Top Rudder 103 Solo review for Flight Simulator

Asobo Studios have released the first post launch aircraft into the Microsoft Flight Simulator marketplace and they have done it with a new aircraft type for the sim – an ultralight. The Top Rudder 103 Solo is a tiny aircraft with a small engine, an exposed airframe, and almost nothing separating your virtual pilot from the satellite streamed, AI parsed, autogenerated world around you. What’s it like? What does it add to the sim? Is it worth buying? Let me try and answer!

About the Top Rudder 103 Solo

According to the company website, Top Rudder wants to “create a ruckus” in the aviation market with their 103 Solo and Ruckus ultra light aircraft. Intended to be used in back country flying, these ultralight aircraft pack a Polini Thor 250 liquid cooled engine with 36.5 horsepower on tap – that extra .5hp really make a difference! It’s not much, but for an aircraft that weighs around 300 lbs, it’s all that’s needed to get this aircraft up in the air and flying around.

The real aircraft can be purchased through the Top Rudder online store for $15,500 USD. By airplane standards, this is a cheap and affordable purchase. But if you don’t have $15 grand lying around for an airplane, maybe $9.99 on the Microsoft Flight Simulator Marketplace may do the trick for you.

A few firsts

As I mentioned in the introduction, this is Asobo Studios’ first aircraft to be sold on the marketplace. Everything else that they have built previously is in one of the three versions of Flight Simulator. I see this as a unique moment for the developer and for the sim as a result. It’s also one of two aircraft that the studio announced recently and I’m pleased to see that their aircraft team will continue to make new types as time goes on.

Visual appeal

Asobo Studio’s aircraft have all been excellently crafted when it comes to the visuals. Indeed, the appeal of the whole sim has been with its graphics and this aircraft is no let down. The Solo 103 is a simple aircraft but I’m sure it was a challenge for the 3D model team as there are a lot of details on display. Most of the aircraft frame is exposed and so is the engine. In this way, the 103 Solo is a very visceral aircraft and I think Asobo’s art team has managed to capture that well.

The aircraft comes with several liveries as well, with some bright, vibrant colour schemes. Having this many is good to see and I wish that Asobo’s art team would take a crack at making a few more like these for their default aircraft.

It sounds good, well… sort of

Asobo has done a great job with audio in the past and once again they are scoring high marks here. The aircraft has a detailed set of sound effects. Wind noises, owing to the exposed cockpit, are custom programmed for this aircraft and you hear the woosh of the air changing depending on your speed and attitude of the aircraft.

There are the usual creaks and groans from this aircraft too. In a lot of ways those sounds are magnified because of the diminutive stature of the aircraft and you may not actually hear them this loud in real life but they do communicate to flight simmers what the aircraft is doing and I appreciate that.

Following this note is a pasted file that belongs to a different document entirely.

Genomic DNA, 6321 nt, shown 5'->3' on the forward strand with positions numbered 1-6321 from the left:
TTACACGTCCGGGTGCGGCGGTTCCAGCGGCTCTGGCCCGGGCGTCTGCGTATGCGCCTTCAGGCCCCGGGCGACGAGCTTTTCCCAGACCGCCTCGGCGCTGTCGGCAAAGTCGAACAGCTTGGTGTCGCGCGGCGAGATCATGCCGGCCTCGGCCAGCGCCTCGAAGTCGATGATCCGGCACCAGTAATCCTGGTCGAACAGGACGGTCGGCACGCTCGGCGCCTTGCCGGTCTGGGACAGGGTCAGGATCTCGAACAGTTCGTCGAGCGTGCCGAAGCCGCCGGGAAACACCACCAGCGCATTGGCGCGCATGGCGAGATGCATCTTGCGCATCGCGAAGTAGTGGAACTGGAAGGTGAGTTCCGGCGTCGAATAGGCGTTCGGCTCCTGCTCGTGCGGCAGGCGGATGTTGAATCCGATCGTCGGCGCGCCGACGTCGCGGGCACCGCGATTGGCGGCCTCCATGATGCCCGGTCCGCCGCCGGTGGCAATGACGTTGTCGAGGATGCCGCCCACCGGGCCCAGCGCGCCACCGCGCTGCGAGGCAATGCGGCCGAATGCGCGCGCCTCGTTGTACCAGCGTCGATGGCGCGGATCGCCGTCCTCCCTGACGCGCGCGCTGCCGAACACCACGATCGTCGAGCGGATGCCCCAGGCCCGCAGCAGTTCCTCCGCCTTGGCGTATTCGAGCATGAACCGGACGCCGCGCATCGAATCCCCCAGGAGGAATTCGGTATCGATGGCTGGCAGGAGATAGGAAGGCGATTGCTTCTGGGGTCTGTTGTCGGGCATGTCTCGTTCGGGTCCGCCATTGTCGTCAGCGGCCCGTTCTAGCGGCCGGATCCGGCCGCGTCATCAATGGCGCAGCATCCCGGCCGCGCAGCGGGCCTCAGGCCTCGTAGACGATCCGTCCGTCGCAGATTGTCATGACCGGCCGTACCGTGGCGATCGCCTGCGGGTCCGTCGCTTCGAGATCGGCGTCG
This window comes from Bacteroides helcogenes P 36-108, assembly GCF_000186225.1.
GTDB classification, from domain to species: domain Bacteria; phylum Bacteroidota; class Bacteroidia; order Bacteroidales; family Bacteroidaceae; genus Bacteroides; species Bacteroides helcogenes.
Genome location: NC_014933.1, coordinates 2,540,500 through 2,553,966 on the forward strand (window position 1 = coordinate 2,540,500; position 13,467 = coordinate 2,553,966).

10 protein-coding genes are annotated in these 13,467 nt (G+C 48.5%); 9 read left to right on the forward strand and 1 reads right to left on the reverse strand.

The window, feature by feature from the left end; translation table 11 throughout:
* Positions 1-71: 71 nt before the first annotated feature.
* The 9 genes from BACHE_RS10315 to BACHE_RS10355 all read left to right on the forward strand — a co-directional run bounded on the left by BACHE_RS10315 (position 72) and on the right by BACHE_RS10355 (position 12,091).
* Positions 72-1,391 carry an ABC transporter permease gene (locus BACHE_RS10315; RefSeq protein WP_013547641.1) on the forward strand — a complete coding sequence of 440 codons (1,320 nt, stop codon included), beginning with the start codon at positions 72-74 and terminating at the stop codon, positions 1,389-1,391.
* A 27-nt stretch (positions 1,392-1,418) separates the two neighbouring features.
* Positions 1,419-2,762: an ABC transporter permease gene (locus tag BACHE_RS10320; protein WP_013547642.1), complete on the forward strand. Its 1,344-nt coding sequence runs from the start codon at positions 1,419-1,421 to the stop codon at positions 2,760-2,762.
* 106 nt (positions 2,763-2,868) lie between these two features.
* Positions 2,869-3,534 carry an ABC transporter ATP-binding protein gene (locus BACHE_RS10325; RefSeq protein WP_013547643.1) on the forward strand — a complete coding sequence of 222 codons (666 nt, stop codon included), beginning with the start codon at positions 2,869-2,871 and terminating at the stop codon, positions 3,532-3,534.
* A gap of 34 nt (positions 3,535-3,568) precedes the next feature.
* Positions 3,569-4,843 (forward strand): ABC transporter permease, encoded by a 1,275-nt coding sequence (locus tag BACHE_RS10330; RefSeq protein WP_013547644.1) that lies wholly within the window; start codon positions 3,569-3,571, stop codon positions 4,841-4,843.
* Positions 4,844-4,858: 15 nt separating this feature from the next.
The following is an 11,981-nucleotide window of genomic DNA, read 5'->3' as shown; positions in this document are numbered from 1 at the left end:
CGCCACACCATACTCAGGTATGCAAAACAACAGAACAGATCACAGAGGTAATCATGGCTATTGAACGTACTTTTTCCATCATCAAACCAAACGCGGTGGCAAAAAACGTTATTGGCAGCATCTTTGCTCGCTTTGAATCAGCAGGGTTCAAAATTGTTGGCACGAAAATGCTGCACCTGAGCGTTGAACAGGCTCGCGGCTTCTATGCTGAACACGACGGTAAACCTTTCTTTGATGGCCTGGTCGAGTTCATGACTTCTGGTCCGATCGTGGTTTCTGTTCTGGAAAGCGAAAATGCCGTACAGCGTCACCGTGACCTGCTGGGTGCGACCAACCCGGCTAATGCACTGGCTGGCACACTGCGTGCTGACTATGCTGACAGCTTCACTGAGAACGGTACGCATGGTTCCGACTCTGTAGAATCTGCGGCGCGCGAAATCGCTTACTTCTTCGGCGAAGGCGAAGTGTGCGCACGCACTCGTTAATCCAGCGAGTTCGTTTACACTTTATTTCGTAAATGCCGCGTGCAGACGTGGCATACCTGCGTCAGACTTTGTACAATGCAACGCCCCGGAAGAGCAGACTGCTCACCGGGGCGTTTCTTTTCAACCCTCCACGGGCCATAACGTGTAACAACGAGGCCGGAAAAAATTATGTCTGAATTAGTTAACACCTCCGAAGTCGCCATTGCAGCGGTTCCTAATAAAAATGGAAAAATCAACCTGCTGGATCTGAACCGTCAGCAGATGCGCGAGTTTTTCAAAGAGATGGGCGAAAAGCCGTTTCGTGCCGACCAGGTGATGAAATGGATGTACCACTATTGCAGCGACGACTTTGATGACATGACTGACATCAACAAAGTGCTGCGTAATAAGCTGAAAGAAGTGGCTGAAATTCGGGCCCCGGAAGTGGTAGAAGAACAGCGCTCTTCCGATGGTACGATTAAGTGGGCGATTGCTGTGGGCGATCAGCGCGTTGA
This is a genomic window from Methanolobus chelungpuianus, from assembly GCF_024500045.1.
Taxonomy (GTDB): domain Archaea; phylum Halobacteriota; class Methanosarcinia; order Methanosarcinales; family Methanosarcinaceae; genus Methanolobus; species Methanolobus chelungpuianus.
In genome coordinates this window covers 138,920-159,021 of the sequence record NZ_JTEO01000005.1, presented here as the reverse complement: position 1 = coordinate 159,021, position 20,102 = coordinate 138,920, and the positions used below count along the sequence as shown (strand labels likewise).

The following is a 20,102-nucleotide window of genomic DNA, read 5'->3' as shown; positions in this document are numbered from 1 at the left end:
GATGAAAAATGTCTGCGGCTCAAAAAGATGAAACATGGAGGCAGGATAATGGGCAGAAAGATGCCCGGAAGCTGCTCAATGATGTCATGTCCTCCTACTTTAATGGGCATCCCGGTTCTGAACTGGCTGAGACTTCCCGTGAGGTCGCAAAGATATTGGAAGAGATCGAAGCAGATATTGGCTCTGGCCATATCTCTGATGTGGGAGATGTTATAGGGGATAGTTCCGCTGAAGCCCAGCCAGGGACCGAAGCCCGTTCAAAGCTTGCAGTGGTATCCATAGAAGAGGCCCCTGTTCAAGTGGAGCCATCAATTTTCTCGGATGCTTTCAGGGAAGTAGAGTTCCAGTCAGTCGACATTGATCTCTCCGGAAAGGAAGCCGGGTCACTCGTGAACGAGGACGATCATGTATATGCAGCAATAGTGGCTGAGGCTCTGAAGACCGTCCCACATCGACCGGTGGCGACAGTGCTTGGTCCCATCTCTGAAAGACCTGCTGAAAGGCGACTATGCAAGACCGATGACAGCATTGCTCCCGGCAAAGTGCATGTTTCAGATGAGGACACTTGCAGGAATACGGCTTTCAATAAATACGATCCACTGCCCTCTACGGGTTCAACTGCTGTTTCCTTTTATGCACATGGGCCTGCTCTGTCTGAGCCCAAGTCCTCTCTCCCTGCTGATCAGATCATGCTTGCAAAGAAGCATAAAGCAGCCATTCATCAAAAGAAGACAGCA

Now, let’s talk about the engine sounds. If you were expecting a dignified roar from this aircraft, you may, need to readjust your expectations. The Polini Thor 250 is more akin to a lawnmower engine and much less a Lycoming Continental or Rolls Royce Merlin. To be clear, Asobo’s sound work here is at their usual excellent level but this aircraft does not have a beautiful engine sound. Still, I still hand them high marks here too because of the really good work they have done with the change in engine noises as the RPM increases and decreases. It’s believable and it keeps me in the moment which is great.

Checklists and start-up procedures

This aircraft makes use of the sim’s interactive checklist just like all of the other Asobo aircraft. I love this feature and I think it makes learning the aircraft easy.

The checklist is more fully featured than some of the release aircraft with a good number of pre-flight checks prior to starting the engine. This aircraft is also simple to learn so walking through those steps is a breeze. Aside from a few checks such as holding the brakes and keeping the stick pulled back, all you really need to do is throw the starter switch and the engine putters to life.

More developers need to make use of this sim’s interactive checklist system. It’s easily the best that I’ve seen in any sim.

A lot of character in a very small package

I want to start with the one negative with this aircraft’s handling characteristics. The thing that did irk me the most about this aircraft was the ground handling. This, like other tail draggers in Microsoft Flight Simulator, seem to have controlled tailwheels that are not free-castoring. Slight corrections on the rudder pedals make this aircraft easy to steer and easy to taxi. This is more of an overall issue with the sim rather than just this one aircraft so take it as you will. That was really the only real negative thing I found with this aircraft so prepare yourself for a few superlatives.

Takeoff in this aircraft is a delight in good conditions. Light winds are no problem but throw in a cross wind and things do get interesting. If the live weather is too much for your diminuative aircraft, you may need to either change it, fly somewhere else, or cancel those flight plans because it is a supreme challenge to pilot this in a storm.

Assuming the conditions are good, it rarely takes much to get the 103 Solo airborne. On my first takeoff run I hadn’t even had a chance to advance my throttle all the way to 100% before we were already, quite suddenly, airborne. That happened to me several more times and any takeoff into a pronounced headwind will allow the aircraft to almost float up off of its wheels. It’s not quite a helicopter but you can definitely takeoff in a minimal distance.